J. L. BELL is a Massachusetts writer who specializes in (among other things) the start of the American Revolution in and around Boston. He is particularly interested in the experiences of children in 1765-75. He has published scholarly papers and popular articles for both children and adults. He was consultant for an episode of History Detectives, and contributed to a display at Minute Man National Historic Park.

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Friday, May 09, 2008

Attucks and the A.P. Exam

Today Boston 1775 salutes all the young scholars taking this year’s Advanced Placement U.S. History exam—particularly those at the John D. O’Bryant School of Math and Science in Boston. Last month I had the honor of speaking to Matthew Kazlauskas’s A.P. history classes there.

I talked about what we know—and don’t know—about Crispus Attucks, based on various primary sources and recollections. I seized the opportunity to share this image; it’s a detail from Paul Revere’s engraving of the Boston Massacre, as reproduced on the poster that hangs on my office wall (purchased from the Old State House gift shop).

The black lines of an engraving are reproduced with a copperplate, but Revere or his artistic partner Christian Remick had to add all the solid blacks and colors by hand. That means every colored copy of this engraving is different. I therefore can’t say that this copy is typical.

Nevertheless, I like to raise the question of whether it shows Attucks, who was usually labeled as a “mulatto” (and once as an “Indian”). This image shows a man with two symmetrical wounds in the chest—Attucks’s wounds, as detailed in an autopsy. He has dark black hair and skin that looks slightly darker than that of surrounding figures. Did Revere and Remick actually depict Attucks as a person of color? Or is that just how the paper has aged?

At least one student smartly pointed out that in this engraving the man with the two chest wounds is the victim farthest from the soldiers’ guns. Eyewitness testimony and an earlier image by Revere tell us that Attucks was struck down at the front of the crowd. So perhaps that figure wasn’t meant to represent Attucks. Or perhaps the artists moved him back, acknowledging his presence but not making him so prominent.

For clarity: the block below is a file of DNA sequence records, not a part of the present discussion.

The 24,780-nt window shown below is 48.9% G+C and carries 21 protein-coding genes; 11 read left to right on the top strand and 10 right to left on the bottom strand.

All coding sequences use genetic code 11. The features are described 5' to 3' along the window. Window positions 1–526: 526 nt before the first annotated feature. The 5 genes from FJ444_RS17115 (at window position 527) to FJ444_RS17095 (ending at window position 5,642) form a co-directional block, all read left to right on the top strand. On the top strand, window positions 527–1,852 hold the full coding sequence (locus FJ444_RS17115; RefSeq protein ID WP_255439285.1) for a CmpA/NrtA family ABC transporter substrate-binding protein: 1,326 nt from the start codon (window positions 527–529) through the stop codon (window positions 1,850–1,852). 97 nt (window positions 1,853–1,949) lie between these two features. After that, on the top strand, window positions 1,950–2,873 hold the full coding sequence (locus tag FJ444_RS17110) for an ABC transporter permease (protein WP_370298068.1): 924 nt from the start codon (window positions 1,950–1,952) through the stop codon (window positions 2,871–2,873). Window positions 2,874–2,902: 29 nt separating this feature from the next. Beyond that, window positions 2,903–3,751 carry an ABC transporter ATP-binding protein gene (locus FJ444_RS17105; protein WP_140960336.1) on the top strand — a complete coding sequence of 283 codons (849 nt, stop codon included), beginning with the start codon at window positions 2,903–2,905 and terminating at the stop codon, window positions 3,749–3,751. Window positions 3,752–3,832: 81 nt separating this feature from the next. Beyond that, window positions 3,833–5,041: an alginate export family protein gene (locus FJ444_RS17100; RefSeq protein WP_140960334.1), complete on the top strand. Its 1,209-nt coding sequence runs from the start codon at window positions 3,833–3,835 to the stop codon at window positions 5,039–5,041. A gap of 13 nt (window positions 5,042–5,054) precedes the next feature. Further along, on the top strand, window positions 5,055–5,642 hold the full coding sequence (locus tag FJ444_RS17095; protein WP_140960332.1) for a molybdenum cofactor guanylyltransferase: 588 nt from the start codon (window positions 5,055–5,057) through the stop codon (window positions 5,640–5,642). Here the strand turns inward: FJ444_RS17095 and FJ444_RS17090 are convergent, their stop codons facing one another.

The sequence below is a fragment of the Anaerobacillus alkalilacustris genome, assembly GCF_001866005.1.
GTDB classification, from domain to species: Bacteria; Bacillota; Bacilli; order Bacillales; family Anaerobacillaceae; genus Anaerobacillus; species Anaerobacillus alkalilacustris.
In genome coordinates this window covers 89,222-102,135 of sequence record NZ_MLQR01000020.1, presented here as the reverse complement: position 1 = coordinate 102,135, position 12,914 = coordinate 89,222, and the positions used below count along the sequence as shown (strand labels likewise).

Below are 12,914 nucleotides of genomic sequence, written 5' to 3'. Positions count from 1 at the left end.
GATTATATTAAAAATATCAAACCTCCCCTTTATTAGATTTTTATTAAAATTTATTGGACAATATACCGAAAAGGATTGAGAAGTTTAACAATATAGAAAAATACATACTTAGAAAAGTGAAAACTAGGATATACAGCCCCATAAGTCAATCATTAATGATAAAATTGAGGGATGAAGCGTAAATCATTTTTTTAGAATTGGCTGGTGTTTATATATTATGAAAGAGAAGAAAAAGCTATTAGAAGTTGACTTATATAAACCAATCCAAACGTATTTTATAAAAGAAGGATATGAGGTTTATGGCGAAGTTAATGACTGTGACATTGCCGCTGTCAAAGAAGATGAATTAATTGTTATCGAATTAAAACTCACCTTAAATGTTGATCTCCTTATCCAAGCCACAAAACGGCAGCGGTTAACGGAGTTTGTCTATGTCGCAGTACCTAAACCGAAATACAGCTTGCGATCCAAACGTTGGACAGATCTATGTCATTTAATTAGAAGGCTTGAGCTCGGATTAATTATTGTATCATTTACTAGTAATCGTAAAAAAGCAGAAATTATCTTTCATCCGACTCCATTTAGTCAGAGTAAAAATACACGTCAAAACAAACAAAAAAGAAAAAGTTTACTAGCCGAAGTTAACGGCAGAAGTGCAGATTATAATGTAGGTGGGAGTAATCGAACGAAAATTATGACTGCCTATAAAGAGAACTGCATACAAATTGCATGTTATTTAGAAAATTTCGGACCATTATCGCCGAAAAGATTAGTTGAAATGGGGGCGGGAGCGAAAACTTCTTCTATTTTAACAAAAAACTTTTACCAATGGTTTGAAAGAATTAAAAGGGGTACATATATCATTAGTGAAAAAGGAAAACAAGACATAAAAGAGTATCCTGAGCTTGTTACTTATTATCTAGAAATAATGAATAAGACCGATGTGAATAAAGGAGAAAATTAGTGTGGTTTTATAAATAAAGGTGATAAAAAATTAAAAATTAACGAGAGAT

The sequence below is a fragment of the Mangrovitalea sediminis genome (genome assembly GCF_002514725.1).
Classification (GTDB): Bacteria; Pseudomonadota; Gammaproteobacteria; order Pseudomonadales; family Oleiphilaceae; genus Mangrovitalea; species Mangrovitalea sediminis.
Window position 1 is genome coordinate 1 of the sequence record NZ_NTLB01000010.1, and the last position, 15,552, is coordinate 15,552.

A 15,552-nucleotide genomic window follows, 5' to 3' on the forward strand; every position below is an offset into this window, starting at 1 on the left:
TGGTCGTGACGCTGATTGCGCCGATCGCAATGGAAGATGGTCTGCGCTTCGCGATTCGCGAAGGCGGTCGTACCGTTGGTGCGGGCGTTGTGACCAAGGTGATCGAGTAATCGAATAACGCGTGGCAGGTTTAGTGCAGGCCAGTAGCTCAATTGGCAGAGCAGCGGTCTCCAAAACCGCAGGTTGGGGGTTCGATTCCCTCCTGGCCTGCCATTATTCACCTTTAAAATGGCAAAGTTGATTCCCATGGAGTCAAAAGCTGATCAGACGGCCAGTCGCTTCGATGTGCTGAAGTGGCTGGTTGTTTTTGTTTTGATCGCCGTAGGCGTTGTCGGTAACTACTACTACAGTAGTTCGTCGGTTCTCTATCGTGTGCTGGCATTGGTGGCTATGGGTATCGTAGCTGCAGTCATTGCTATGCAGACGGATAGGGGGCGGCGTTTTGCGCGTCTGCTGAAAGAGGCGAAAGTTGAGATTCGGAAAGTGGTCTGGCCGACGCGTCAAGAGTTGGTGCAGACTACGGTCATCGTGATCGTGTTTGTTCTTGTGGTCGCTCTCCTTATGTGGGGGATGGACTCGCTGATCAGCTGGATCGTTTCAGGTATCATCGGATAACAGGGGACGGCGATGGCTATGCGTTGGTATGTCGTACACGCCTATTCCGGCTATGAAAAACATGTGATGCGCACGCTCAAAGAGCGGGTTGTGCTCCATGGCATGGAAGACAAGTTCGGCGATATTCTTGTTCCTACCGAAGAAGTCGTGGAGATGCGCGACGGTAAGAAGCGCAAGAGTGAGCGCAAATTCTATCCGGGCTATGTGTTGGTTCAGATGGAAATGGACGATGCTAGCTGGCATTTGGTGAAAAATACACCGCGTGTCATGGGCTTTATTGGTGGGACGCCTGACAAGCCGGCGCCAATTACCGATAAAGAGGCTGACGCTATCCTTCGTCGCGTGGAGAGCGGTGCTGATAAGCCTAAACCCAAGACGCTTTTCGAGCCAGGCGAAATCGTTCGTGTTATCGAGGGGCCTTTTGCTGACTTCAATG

Of course, Revere and Remick could have used their paints to produce different versions of the scene for different customers, or however they chose. As with so many other historical questions, we’re unlikely to find any definite answers, but half the fun is in thinking through the questions.

3 comments:

Steven Wyder said...

Thanks J.L.
My students took the AP Exam yesterday (Friday 5/9) as well. Interesting analysis of the Attucks depiction.

Do ever stop and think, are we over analyzing some things? Perhaps Revere thought, "ah Attucks,forgot to make one darker, lets pick him, and put some wounds on him to match."

Or do you think they were placed, planned in a certain way? If they were putting him in the back to hide him because of race, why depict him at all? He could have easily been just removed from this particular depiction. I tend to think he was there on purpose for this reason.
But some parts are fabrications, in our minds, like the orderly shooting of the British soldiers lining up and shooting. Or, is that the best depiction Revere could have made? Some things I always wondered.

Also could you explain the dog in the foreground? I've heard something that the British officers all had dogs and the Bostonians had propaganda fueled myth, that the British gave the dogs blood. Have you ever heard that?

Thanks and great site,

J. L. Bell said...

Yes, it could be easy to overanalyze this image, especially if the various copies that have survived don’t match up well in the details. Then Paul Revere and his partner (or kids? who knows?) could have been adding the paint however they chose.

I’ve seen a book or museum exhibit make a big deal of the fact that the central figure, the man nearest the soldiers, isn’t depicted as a mulatto. Supposedly this showed that Revere didn’t include Attucks at all. But that central man is usually shown with a head wound, indicating that he’s supposed to be ropemaker Samuel Gray. We might just have to look harder for Attucks.

The composition of the drawing, with the soldiers all shooting at once, was the work of young artist Henry Pelham. Revere could never have created this elaborate scene with such good perspective on his own. Interestingly, Pelham became a Loyalist and left Boston in 1776.

I’ve never heard the explanation for the dog that you describe. A dog was a common detail in British political cartoons of the time. It supposedly signaled that the situation had gone to the dogs. The beast was often drawn as described in Proverbs 26:11, but Pelham and Revere spared us that detail.

Matt said...

Thanks for mentioning my class on your blog! The students loved your presentation, and were talking about Crispus Attucks and the documents you shared for several days after you came. They all said you were very helpful, and they are all hoping to make their own historical discoveries as they begin their research papers.

In terms of the AP test, they were all optimistic about their document analysis for the essay question!

Thanks again for the presentation and your entertaining blog!

~ Matt Kazlauskas